Market turnout Holy moly! The response we received surpassed our expectations. The day started with a line of close to 70 people who were eager to get their free tote bag. The traffic then didn't stop ALL DAY LONG. We had food trucks and fashion trucks outside (We were also gifted a 65 degree weather day in December which made hanging out outside fun) and 50 vendors inside. We had a steady flow of traffic all day and got a whopping 1800 people through the doors. We focused heavily on signage since our location was literally a random hard to find warehouse. Once you are there, it is amazing but getting there is often confusing. We decided to have the trucks outside so that people could easily see where our entrance was. All of the customers had very positive reactions and were really excited to be there. We had vendors run out of product and some even had to go get more product a few hours in. We were pleased to of had a sales day better than most markets around town that we do.
What we learned We had SO MUCH FUN but it was a lot to do. From the beginning we knew that just surviving our regular holiday rush was going to be a struggle so adding a market on top of it all felt crazy. That said, the best thing we did is recruit people to do the things that we either didn't have time for or things that weren't really our strong suit. We hired someone to do our complete marketing plan and we hired someone to handle vendor logistics, decor and vendor communication. Since our vendors are all extremely professional and have been around the block with events, we knew we could rely on them to make their individual booths appealing and they knocked it out of the park. We used our resources and connections that we have built over the years to create a really strong team that was able to make this market a success. This market truly showed us what the power of collaboration can do. We stepped out of our comfort zone to do something we never did before and we had 55 vendors take a chance with us in hopes of it being a success. We were dedicated to putting our all in and hoping for the best and we truly felt as though it was a larger success than we ever even imagined.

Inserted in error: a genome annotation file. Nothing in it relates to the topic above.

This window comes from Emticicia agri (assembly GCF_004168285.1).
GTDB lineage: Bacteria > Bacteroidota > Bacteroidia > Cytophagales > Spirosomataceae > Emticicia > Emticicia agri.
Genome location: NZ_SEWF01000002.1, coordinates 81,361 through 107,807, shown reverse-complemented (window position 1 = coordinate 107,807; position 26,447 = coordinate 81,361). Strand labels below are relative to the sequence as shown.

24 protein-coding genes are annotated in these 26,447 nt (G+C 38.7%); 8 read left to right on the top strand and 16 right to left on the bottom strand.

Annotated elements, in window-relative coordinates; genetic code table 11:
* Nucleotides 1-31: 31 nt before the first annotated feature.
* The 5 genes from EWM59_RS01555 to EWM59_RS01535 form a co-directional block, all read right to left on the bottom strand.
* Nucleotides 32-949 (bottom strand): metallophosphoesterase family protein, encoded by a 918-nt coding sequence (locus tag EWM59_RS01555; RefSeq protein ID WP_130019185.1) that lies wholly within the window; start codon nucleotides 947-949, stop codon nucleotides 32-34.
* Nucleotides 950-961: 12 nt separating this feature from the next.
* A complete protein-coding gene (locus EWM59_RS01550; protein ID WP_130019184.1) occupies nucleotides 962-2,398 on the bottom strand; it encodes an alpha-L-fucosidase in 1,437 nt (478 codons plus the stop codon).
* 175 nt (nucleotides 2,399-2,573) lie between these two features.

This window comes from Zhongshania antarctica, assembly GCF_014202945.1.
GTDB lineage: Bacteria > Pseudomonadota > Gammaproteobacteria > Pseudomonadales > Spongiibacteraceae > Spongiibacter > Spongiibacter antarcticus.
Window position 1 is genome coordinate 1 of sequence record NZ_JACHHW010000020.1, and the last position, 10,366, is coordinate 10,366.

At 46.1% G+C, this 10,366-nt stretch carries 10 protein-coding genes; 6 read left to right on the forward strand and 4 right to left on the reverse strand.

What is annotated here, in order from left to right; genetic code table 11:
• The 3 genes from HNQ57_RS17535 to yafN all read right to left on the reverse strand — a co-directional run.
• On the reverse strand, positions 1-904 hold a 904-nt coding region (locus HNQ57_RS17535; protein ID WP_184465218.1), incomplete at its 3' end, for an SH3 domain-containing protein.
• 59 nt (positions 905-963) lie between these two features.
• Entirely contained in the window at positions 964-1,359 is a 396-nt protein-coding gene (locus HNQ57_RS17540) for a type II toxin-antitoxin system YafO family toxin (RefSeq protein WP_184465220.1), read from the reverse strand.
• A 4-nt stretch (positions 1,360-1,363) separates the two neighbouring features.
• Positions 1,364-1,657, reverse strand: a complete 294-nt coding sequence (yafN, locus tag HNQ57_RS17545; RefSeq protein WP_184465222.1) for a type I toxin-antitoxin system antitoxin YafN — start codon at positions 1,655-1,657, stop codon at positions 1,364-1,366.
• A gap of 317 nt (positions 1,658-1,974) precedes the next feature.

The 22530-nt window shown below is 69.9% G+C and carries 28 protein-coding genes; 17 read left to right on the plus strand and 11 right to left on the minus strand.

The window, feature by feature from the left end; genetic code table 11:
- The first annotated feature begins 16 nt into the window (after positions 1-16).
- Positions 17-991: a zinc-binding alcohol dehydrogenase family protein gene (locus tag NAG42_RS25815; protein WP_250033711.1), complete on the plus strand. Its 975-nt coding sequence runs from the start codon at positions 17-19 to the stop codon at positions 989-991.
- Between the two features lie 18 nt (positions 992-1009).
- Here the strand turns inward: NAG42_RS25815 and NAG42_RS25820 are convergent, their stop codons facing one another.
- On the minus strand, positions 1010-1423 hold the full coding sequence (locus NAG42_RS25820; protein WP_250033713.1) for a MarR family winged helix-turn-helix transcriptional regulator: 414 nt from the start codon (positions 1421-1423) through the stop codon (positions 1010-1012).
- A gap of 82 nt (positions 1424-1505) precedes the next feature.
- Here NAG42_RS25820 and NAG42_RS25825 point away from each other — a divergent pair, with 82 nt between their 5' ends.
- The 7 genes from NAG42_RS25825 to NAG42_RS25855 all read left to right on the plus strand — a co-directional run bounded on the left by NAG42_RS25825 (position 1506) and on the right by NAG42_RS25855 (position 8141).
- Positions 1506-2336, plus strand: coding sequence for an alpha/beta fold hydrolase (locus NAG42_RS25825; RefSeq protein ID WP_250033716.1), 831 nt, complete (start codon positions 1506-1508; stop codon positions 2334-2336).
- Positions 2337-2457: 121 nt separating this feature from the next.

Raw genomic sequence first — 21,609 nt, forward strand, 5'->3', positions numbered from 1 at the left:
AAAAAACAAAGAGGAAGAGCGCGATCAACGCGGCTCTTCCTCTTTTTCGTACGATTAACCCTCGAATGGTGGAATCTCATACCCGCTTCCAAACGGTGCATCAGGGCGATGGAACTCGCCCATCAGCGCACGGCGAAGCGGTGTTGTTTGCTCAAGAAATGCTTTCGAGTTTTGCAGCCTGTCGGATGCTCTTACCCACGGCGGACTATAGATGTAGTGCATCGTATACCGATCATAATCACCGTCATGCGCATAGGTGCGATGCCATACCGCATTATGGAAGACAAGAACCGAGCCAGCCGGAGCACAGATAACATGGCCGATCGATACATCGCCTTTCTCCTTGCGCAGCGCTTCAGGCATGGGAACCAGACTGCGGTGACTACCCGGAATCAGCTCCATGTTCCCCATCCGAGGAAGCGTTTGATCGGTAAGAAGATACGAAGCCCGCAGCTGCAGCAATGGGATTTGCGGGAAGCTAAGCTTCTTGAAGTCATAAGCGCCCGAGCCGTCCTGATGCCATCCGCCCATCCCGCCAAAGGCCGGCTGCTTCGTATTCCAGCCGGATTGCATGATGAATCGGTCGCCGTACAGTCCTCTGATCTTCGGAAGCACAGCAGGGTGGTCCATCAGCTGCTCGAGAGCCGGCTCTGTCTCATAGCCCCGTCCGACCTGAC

Will we do it again? We are not event planners and know just how hard it is to keep people consistently engaged and willing to come to the same market over and over again. We really enjoyed this project and would consider doing something like this again but likely not anytime soon. We enjoyed planning an event from a vendors perspective so that we could implement what we knew we like about events and eliminate as best as we could what frustrates us so that our vendors would also enjoy the event. We wanted to give our customers something they aren't used to as well. We have seen the Denver market/festival scene blow up and transform over the years so we wanted to bring the idea of a market back to its roots. We were able to do this by offering an AFFORDABLE booth fee and by picking a location that was in a seemingly random location but was affordable to us and had absolutely everything we needed within it. We kept the market small but big enough to keep people engaged and interested. We were able to keep this affordable for vendors because we could justify our success as success from the products we sold, not the money we took from them because to us, that's not what our commitment to the community is about. We had a blast, we created something successful and wouldn't rule out doing it again. That said, we aren't greedy and we want this concept to remain something special, memorable and not over saturated. We never thought we would even host a market of our own from the start but sometimes life presents you with opportunities that you just can't pass up.  We were excited to go out with a bang and will see what the future holds.